I have been at a conference today and don’t have too much time to write this, so this will be a quick article. After watching lots of speakers of varying competence, I thought that it would be good to outline some tips for great presentations. Speaking is an integral part of a scientist’s job, and honing these skills is great for both your career and your confidence. Here are my 10 cents worth – feel free to add more of your own tips in the comments field below:
- Use the minimum information possible in your slides to get the message across. Review your titles, text and figures and ask yourself what you can remove without losing the message.
- Use bullet points in your slides to prompt you (never read from a script!!!). Keep the bulleted text to a few words; don’t use sentences or you will just spend the talk reading them out, which is never inspiring.
- Use images as often as possible. Humans are naturally drawn to visual stimuli far more than text. If you can say it in a picture, do it. If you can add a picture to emphasize or complement your point then do so. Check out Flickr’s creative commons pool for millions of free-use images.
- Walk them through the thread of your talk. Your audience will have no idea of the path you want to take them down so an introduction slide will help them to follow your thought process. Refer back to the introduction often during the talk to show them what point you are at (and how close to the end you are, which will help keep their attention if they are getting bored).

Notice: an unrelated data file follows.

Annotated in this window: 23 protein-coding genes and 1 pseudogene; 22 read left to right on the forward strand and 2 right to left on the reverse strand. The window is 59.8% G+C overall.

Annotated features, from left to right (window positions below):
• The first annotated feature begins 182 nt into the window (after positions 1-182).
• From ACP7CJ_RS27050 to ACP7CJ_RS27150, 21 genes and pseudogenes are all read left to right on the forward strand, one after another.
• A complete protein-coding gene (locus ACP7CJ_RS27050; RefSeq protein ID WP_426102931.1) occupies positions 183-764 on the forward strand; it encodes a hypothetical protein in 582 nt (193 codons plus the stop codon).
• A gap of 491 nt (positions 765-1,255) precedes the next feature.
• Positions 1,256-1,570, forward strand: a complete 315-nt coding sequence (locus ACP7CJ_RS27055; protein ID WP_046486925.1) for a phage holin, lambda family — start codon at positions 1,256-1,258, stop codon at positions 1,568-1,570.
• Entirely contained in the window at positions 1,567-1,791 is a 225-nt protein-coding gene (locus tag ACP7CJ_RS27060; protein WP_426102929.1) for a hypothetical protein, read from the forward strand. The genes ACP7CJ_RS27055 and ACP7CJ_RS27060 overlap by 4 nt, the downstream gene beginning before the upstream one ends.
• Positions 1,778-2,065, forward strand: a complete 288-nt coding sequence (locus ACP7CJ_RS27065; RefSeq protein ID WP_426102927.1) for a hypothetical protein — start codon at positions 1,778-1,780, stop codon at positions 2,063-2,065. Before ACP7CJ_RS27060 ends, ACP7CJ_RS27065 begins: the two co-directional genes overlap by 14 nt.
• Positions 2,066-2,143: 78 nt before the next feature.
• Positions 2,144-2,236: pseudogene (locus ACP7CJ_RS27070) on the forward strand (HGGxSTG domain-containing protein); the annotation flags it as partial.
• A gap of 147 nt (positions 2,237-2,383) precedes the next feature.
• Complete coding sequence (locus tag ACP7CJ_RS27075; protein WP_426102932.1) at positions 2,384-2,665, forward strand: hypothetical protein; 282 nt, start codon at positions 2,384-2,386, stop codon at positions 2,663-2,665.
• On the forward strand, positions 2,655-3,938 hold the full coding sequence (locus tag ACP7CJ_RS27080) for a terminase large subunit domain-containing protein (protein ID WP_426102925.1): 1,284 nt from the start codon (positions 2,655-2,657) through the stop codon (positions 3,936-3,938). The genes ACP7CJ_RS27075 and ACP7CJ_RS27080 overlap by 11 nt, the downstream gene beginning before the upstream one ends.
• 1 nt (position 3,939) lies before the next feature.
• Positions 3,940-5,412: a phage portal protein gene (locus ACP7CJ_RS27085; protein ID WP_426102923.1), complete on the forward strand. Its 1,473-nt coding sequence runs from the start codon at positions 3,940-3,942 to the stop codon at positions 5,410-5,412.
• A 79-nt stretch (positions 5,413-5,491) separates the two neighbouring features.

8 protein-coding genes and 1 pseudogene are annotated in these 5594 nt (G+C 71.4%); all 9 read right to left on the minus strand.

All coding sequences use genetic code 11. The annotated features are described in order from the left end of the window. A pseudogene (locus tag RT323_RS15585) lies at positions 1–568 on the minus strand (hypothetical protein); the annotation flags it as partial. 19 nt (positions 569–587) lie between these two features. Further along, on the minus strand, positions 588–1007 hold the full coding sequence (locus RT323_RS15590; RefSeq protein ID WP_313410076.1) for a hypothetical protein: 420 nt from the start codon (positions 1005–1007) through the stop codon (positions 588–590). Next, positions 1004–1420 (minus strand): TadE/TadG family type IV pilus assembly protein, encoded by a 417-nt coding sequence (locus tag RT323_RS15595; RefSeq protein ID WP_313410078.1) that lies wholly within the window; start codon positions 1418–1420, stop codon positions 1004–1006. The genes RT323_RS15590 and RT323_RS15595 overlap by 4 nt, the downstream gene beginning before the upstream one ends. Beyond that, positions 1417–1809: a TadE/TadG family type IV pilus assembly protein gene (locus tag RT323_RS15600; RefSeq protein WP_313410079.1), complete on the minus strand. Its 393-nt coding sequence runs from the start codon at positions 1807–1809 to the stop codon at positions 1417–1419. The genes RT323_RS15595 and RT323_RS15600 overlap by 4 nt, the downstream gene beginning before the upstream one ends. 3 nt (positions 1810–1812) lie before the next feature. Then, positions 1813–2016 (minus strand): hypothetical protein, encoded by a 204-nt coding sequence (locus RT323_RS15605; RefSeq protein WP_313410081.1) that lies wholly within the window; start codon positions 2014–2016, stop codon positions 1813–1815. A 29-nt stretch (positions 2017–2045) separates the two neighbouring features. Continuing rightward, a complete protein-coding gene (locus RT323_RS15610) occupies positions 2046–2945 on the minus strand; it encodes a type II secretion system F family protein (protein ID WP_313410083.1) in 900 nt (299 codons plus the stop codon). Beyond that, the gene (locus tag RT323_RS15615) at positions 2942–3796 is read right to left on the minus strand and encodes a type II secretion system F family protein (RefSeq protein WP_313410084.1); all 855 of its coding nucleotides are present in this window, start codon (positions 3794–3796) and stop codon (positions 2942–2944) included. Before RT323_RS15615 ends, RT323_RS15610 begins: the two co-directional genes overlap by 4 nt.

- Pitch it right. Who is your audience? What do they know about your field? Answer these questions and pitch your talk accordingly. If you get it wrong you will lose a chunk of your audience straight away. NEVER say things like “as you know”; someone in the audience might NOT know and statements like this will lose them instantly (… can you tell I’ve been at a conference slightly outside my field today??!)
- Accept that you are going to be nervous and embrace it. There will always be some degree of nervousness before a talk. Don’t dismiss it, don’t deny it, but use the nervous energy to drive you. Have you ever been at a talk where you wanted the speaker to fail? Thought not. Remember, the audience is always on your side.
- Take control of the situation. A backup plan if the slides fail, a spare laser pointer, checking out that there is nothing for you to fall over on the stage. These are all your responsibility and talking control will increase your confidence. Don’t leave it to the organizers to sort out. If something goes wrong, YOU will be the embarrassed one in the spotlight. Talk to the organizers before your talk, check out the stage and make sure everything is in place well before you start.
- Make eye contact, with the audience, use a conversational voice and be animated. Ever been at a talk where the speak fixes on a point on the wall at the back of the room, and talks in monotone? I have, it’s not pretty… and it’s certainly not interesting.
- Make them laugh. This is quite a difficult one. I am no stand-up comic but I always try to introduce at least some light relief in my talks. Use whatever you can, but don’t make it too cheesy.
- Have your cake and eat it. After giving a presentation, grab yourself a big slice of cake (or whatever floats your boat) and find a quiet spot to indulge and reflect. It’s a stressful thing you have just done so a short recovery period is deserved, but more importantly you should think about how the talk went. Think of what went well and log it away for future use. Think of what went wrong too. Remember this is a learning experience and practice makes perfect. Think of the things you would have done differently and use them to improve the next presentation you do.
I hope these tips have been useful to you and that those of you with additional thoughts will contribute to the discussion in the comments. Happy talking.
Photo: Grant Neufeld